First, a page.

Forces shape the future. For example, the force of social media has changed dental marketing. The force of implants and digital radiography has changed clinical dentistry. The force of driverless vehicles will change commuting and trucking. A multitude of forces impacting dentistry are now intensifying. These forces will cause numerous changes to dental practice and the dental industry. These forces have already caused some deformation, allowing the explosive growth of managed group practices and DSOs at 20 percent and the shrinkage of solo practice shrinkage of solo practice at 7 percent per year, according to the ADA. Solo practices now are less than 60 percent of existing practices in the U.S.
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These forces are becoming more and more potent, growing in strength and exerting a greater impact on dentistry. Using the metaphor of a hurricane, the eye of the hurricane is the profound shift in context - from small business to big business. The surrounding eyewall of the hurricane is the tremendous influx of venture capital and consolidators, pushing forward the exponential growth of DSOs. The rainbands of the hurricane are horizontal integration, vertical integration, artificial intelligence, robotics, cloud computing, Big Data, electronic patient record, and genomics. And, this hurricane is moving from a Category 3 to a Category 4.
Other rainbands of the hurricane are lack of access to 47 percent of the population, direct connection to systemic diseases, dentistry becoming more and more seen as part of primary care, demand for midlevel providers, dental therapists, and a major shift in reimbursement from the fee-for-service model to the pay-for-performance model.
The very outer rainbands are the dental lobbyists from organizations such as the ADSO, talking to Congress about dentists in solo practice and their protectorate of organized dentistry. Implicit in the lobbyist's conversation is solo practice as a monopoly in dental practice. The lobbyists will argue that organized dentistry and their members are trying to control dentistry and are therefore preventing better costs and greater access by limiting competition. All this is occurring over the warmer waters of limited access and high costs of health care, creating this Category 4 hurricane.
What organized dentistry ought to consider is rather than trying to preserve the past of highly fragmented solo practices, trying to prepare its members for the new future. That future clearly will be managed group practice.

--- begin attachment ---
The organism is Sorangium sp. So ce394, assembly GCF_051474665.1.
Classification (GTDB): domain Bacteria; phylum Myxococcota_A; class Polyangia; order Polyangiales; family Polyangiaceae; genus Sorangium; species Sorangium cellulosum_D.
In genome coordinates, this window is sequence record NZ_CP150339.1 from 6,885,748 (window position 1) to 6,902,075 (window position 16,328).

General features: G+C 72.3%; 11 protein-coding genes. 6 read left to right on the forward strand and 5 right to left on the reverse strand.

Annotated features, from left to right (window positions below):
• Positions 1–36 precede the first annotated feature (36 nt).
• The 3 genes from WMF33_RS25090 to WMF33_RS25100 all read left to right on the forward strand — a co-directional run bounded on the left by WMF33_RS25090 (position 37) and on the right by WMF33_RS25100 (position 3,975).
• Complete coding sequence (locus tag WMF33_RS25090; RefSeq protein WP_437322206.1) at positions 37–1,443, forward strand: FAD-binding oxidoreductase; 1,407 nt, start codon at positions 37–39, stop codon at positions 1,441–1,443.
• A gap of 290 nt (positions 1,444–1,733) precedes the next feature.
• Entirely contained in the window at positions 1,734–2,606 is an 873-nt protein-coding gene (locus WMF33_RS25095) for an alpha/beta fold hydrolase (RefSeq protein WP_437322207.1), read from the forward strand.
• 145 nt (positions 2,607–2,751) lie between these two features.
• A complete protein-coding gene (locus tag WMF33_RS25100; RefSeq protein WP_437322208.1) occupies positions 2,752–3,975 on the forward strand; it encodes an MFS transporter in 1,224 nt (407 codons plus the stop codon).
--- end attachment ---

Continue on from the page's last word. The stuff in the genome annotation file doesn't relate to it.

Complaining, faulting and blaming have no power. Condemning, criticizing and accusing have no power. Wake up organized dentistry - you can’t stop the future. The strategy in your states, trying to stop DSOs from entering your borders, is crumbling. Take a look at what happened in Washington state. Attempting to exert onerous state control over DSOs as a strategy to prevent managed group practices/DSOs from coming into your state will not simply hold up.
DSOs have the leadership, money and “smarts” to create the conditions that can fully adapt to the changes outside forces are producing, whereas solo practices cannot. The train has left the station. The future is going to happen regardless of how organized dentistry feels about it. The context has shifted.
My recommendation to organized dentistry is to get on board. Educate your members. Create pathways for them to succeed in this new future. The past is quickly eroding as the new future emerges. If you’re not helping make it right, then stop complaining about it being wrong. If you are refusing to light any candles, don’t complain about being in the dark. If organized dentistry cannot adapt to the changes caused by these continuously increasing forces and assist their members to succeed in this new future, then they will eventually lose power and go out of existence.
Organizations who stay relevant stay in existence. Organizations that don’t stay relevant go out of existence. What remains relevant is always context dependent. Look what happened to unions when they stopped being relevant for their members. The writing is on the wall for organized dentistry - change or perish.